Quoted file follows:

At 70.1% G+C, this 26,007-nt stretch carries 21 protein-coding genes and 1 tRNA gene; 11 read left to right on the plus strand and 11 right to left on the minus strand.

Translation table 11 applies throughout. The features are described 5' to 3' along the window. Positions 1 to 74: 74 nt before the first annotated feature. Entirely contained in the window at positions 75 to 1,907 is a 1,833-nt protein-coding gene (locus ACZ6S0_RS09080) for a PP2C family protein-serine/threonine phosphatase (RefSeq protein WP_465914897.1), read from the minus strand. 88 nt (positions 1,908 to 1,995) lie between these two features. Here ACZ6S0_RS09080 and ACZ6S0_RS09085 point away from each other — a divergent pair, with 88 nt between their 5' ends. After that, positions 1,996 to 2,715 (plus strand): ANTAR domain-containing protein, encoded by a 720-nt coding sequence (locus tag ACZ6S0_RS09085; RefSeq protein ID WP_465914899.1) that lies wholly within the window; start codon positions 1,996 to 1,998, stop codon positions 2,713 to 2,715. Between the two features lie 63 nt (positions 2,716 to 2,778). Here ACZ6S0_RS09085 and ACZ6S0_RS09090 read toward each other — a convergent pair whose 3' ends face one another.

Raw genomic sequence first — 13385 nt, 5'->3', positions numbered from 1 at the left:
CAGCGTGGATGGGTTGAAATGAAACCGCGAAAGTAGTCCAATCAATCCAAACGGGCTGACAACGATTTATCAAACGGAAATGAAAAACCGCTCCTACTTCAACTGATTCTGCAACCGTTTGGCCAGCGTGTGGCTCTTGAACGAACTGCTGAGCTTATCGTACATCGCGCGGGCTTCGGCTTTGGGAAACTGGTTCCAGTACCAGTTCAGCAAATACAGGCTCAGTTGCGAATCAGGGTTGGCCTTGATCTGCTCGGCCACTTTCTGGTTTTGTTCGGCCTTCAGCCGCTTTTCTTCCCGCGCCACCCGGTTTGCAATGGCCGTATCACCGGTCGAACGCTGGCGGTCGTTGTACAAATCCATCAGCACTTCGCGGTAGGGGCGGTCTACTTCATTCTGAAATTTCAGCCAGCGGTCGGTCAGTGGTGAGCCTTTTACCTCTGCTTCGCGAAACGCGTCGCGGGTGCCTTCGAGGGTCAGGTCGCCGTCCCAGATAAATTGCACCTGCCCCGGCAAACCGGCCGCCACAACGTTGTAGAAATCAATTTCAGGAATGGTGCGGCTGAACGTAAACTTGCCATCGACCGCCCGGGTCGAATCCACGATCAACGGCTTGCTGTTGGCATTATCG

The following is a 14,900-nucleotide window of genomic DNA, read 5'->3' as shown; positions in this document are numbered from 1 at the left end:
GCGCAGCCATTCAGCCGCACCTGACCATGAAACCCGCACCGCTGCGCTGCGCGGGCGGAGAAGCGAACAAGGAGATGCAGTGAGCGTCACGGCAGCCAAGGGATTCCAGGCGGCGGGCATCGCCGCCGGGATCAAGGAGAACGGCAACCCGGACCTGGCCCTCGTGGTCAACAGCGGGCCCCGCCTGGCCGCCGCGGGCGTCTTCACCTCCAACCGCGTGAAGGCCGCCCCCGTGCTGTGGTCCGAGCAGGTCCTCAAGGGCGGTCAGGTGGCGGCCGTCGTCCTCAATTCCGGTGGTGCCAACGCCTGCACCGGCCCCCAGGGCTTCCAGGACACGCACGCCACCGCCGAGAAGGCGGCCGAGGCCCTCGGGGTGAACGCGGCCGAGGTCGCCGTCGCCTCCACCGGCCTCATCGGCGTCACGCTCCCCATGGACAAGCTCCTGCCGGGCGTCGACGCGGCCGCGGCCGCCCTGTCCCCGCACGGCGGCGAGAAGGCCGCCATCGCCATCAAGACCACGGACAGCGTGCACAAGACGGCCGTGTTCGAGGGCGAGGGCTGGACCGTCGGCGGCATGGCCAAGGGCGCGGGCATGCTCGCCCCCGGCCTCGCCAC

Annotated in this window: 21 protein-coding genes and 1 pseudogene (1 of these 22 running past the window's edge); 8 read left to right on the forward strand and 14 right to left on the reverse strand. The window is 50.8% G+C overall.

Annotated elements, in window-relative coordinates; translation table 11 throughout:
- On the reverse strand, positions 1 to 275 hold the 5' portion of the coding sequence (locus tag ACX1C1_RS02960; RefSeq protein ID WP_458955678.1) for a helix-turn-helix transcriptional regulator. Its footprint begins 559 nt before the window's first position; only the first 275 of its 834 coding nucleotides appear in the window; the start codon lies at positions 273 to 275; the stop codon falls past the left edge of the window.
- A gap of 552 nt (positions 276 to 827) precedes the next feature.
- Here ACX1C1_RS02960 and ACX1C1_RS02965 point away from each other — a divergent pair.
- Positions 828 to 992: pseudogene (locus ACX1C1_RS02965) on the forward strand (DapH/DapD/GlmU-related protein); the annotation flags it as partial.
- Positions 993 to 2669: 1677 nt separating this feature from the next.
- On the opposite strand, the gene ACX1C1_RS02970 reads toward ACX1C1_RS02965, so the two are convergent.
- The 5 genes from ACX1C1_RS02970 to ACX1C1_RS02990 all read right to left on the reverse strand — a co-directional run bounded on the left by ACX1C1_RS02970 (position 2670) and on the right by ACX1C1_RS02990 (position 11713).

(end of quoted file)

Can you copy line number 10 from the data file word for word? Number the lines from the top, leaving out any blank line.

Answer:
- A gap of 552 nt (positions 276 to 827) precedes the next feature.